After Hurricane Sandy, coastal residents faced power blackouts and fuel shortages and a subway system that didn't operate. Life without electricity and mobility is nasty. To cope with such short term consequences, households need electricity and fuel. My brother bought himself a backup power generator and today the NY Times talks about the new gasoline storage reserve that will hold gasoline in inventories and sell when the next natural disaster takes place. Must I say it? This is the "small ball" of climate change adaptation. These are the extra marginal costs we pay to adapt and they really aren't that large for urbanites. A University of Chicago economist might ask why government must hold these inventories? Why wouldn't the free market speculators bear this risk? A critic of free markets would argue that the speculators will "price gouge" when the low probability disaster takes place? This would be true if there is only one speculator but why won't there be many speculators competing against each other for this lucrative business?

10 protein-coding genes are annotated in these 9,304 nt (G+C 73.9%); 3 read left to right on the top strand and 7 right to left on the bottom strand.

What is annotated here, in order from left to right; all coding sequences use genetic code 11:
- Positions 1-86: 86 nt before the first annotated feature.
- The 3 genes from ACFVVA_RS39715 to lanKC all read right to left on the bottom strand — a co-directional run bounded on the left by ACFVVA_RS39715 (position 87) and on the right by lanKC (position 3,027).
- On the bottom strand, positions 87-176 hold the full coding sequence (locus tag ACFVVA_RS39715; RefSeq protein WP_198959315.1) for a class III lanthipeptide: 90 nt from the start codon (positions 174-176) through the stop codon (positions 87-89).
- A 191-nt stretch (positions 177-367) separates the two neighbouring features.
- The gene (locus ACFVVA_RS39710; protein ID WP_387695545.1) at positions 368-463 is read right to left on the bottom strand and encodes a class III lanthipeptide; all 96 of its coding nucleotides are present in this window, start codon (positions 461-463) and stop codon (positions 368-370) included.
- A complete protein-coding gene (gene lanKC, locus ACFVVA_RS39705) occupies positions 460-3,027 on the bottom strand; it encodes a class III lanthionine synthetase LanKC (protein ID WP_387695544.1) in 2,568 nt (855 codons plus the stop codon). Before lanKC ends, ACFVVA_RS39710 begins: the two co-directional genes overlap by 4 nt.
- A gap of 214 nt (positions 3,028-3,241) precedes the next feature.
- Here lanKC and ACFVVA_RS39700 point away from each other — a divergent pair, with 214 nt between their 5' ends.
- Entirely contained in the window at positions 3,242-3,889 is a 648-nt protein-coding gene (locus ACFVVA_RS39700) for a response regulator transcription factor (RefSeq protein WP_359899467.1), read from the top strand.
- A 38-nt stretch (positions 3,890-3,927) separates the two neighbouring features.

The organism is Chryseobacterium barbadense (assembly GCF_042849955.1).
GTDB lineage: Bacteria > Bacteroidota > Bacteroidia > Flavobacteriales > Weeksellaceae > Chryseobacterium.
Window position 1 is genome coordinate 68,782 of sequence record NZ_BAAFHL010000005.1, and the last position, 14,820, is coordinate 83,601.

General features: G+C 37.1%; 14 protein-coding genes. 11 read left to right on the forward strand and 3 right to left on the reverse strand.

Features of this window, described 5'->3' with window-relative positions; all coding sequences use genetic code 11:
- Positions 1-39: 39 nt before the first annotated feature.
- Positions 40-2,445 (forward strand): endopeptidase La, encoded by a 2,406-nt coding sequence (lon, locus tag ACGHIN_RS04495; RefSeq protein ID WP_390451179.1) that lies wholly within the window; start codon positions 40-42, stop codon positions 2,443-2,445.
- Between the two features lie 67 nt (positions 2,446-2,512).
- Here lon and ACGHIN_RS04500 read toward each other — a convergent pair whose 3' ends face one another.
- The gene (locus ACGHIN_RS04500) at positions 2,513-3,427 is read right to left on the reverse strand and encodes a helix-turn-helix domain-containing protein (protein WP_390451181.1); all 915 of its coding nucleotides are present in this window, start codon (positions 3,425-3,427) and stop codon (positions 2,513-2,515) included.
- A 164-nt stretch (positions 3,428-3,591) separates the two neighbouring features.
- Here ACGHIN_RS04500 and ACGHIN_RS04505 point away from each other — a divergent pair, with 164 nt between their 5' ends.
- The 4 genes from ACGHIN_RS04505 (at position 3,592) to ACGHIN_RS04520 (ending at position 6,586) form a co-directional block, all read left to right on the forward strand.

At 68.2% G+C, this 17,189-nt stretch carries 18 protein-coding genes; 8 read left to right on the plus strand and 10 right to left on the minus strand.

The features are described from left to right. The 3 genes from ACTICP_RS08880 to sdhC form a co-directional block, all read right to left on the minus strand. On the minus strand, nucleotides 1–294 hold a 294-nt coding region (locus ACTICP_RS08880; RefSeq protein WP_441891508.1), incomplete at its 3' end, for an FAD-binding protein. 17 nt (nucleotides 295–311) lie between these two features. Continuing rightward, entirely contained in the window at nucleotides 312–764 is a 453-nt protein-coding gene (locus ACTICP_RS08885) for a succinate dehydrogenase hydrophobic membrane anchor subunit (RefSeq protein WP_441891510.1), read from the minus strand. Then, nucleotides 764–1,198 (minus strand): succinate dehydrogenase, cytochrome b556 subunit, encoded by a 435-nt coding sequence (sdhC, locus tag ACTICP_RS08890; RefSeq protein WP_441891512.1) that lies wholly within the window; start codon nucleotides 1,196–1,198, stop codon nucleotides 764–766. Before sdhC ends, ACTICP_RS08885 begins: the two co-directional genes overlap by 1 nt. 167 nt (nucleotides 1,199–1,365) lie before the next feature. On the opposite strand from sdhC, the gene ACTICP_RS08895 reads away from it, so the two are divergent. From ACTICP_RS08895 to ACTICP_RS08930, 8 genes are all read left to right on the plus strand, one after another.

Note the learning that has taken place. In the aftermath of Hurricane Sandy, the people of the NYC region take self protective steps to lower the cost of the next shock. This is the micro economics of resilience. Urbanites can achieve this because of our access to markets. Our ability to anticipate future challenges is our major asset in adapting to climate change.